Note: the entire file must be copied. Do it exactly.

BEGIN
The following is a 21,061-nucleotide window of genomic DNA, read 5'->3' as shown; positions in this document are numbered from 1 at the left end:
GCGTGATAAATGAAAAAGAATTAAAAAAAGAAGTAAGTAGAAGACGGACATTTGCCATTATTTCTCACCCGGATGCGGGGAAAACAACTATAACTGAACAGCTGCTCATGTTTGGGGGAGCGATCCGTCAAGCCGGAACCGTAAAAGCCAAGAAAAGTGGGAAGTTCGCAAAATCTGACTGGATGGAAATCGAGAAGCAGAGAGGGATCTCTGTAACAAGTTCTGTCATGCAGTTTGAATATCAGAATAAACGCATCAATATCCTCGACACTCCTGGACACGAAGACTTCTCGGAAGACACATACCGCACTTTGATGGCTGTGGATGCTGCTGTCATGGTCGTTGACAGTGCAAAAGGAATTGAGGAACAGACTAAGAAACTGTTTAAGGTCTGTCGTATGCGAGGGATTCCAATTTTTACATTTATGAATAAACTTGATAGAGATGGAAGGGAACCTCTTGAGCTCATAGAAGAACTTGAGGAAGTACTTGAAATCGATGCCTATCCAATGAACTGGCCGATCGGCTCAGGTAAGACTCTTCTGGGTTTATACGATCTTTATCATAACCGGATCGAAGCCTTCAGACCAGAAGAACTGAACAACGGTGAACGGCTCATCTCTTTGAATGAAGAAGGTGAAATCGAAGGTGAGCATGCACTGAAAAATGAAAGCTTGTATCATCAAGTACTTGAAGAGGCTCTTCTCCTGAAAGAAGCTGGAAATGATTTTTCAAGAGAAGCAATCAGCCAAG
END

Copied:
The following is a 21,061-nucleotide window of genomic DNA, read 5'->3' as shown; positions in this document are numbered from 1 at the left end:
GCGTGATAAATGAAAAAGAATTAAAAAAAGAAGTAAGTAGAAGACGGACATTTGCCATTATTTCTCACCCGGATGCGGGGAAAACAACTATAACTGAACAGCTGCTCATGTTTGGGGGAGCGATCCGTCAAGCCGGAACCGTAAAAGCCAAGAAAAGTGGGAAGTTCGCAAAATCTGACTGGATGGAAATCGAGAAGCAGAGAGGGATCTCTGTAACAAGTTCTGTCATGCAGTTTGAATATCAGAATAAACGCATCAATATCCTCGACACTCCTGGACACGAAGACTTCTCGGAAGACACATACCGCACTTTGATGGCTGTGGATGCTGCTGTCATGGTCGTTGACAGTGCAAAAGGAATTGAGGAACAGACTAAGAAACTGTTTAAGGTCTGTCGTATGCGAGGGATTCCAATTTTTACATTTATGAATAAACTTGATAGAGATGGAAGGGAACCTCTTGAGCTCATAGAAGAACTTGAGGAAGTACTTGAAATCGATGCCTATCCAATGAACTGGCCGATCGGCTCAGGTAAGACTCTTCTGGGTTTATACGATCTTTATCATAACCGGATCGAAGCCTTCAGACCAGAAGAACTGAACAACGGTGAACGGCTCATCTCTTTGAATGAAGAAGGTGAAATCGAAGGTGAGCATGCACTGAAAAATGAAAGCTTGTATCATCAAGTACTTGAAGAGGCTCTTCTCCTGAAAGAAGCTGGAAATGATTTTTCAAGAGAAGCAATCAGCCAAG